With the fishing life behind them, Mike and Pat settled into their current property on Graham Lake in Ellsworth. The farmhouse, typical of most Maine farmhouses, needed serious repair. They made the house habitable and planted a small garden for themselves the first spring, not intending to farm, but to sustain themselves. Pat noticed that many people in the area had farm stands at the end of their driveways, and decided to put some excess veggies out. “The first year we made seven dollars, the second year we made 35 dollars, and the third year we made $165. We got so excited, we decided to do the farmers’ market in town. Then we put in another garden, we bought the property out back and we kept growing and growing …. It was like a sickness really.”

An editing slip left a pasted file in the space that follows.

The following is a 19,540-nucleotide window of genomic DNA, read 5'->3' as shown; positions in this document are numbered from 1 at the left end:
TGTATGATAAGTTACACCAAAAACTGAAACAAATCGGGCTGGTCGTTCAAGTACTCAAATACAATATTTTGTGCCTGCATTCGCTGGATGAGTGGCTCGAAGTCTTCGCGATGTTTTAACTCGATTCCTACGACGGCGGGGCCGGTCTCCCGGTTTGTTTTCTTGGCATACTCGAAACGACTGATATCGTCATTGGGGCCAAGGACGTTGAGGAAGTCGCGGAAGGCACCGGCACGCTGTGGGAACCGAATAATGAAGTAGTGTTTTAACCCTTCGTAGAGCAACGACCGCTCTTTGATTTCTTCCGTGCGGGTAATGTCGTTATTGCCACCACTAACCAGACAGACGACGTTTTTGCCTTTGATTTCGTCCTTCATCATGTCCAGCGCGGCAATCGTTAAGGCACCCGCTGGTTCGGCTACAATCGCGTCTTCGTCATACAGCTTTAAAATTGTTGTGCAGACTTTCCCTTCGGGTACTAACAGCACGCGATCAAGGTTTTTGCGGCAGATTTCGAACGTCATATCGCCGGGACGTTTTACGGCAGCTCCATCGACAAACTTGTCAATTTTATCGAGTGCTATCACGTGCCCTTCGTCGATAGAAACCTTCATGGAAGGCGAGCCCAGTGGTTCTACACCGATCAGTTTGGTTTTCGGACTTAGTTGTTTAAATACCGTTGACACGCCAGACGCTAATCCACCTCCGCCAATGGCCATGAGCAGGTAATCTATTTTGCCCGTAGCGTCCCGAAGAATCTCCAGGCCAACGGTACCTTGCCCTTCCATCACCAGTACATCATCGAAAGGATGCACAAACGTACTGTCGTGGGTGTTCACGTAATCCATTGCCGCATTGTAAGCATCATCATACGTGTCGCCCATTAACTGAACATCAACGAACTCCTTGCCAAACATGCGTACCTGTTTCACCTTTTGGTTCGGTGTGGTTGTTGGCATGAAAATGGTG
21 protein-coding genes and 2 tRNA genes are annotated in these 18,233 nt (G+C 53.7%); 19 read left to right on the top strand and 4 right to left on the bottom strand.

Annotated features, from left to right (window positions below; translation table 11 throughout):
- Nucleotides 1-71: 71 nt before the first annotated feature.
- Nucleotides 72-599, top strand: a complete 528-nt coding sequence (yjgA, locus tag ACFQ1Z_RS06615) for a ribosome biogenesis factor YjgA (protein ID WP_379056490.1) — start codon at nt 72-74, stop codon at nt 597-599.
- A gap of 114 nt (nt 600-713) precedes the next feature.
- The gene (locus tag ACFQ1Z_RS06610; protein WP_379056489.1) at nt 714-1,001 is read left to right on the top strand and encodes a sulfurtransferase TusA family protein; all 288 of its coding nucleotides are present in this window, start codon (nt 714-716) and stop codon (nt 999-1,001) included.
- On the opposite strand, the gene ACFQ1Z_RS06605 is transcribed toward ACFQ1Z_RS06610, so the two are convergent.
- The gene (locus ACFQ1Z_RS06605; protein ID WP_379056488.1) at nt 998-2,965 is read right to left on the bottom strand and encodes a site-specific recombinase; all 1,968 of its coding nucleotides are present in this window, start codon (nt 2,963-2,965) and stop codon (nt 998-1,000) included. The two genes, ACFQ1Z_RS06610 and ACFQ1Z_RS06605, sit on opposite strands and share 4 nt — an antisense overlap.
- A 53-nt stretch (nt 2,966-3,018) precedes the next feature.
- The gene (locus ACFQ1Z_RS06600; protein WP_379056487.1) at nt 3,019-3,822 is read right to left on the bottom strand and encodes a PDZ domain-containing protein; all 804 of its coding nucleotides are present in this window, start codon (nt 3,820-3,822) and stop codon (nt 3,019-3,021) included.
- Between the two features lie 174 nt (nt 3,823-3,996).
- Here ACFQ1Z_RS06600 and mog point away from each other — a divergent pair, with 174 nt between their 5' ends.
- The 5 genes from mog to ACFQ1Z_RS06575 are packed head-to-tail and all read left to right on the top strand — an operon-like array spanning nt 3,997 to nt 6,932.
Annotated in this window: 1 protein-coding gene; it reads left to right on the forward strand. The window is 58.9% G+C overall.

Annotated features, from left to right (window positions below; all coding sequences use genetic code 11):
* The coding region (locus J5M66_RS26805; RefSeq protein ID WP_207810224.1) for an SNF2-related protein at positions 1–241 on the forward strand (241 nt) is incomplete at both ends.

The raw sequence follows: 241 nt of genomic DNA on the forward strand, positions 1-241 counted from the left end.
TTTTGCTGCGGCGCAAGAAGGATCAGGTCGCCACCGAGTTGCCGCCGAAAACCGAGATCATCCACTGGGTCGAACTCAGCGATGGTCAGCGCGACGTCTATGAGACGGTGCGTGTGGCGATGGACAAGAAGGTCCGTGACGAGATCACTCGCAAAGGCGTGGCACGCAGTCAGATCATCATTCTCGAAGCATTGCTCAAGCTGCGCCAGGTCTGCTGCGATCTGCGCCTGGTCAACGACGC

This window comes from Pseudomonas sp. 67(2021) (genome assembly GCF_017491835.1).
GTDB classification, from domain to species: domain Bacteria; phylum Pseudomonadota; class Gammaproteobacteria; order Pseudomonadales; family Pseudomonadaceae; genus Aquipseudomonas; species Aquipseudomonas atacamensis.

The property out back happened to be a defunct racetrack, half of which was a cattail pond and half crumbling pavement. It takes quite an imagination to stand over an abandoned racetrack and see agricultural promise, but according to Pat, Mike has a very ‘fertile mind.’ In the late 80s and early 90s, the department of agriculture was encouraging the creation of commercial cranberry bogs, a once booming business but now ghost town occupation in the state because once-large premiums for those who sold to Ocean Spray fell; organic growers never sold to Ocean Spray and are enjoying that choice now. Among the cattails at the Macfarlanes’ property, wild cranberries were thriving already, and adding fruit production to a growing vegetable business seemed like a good fit.
A Brief History of the Cranberry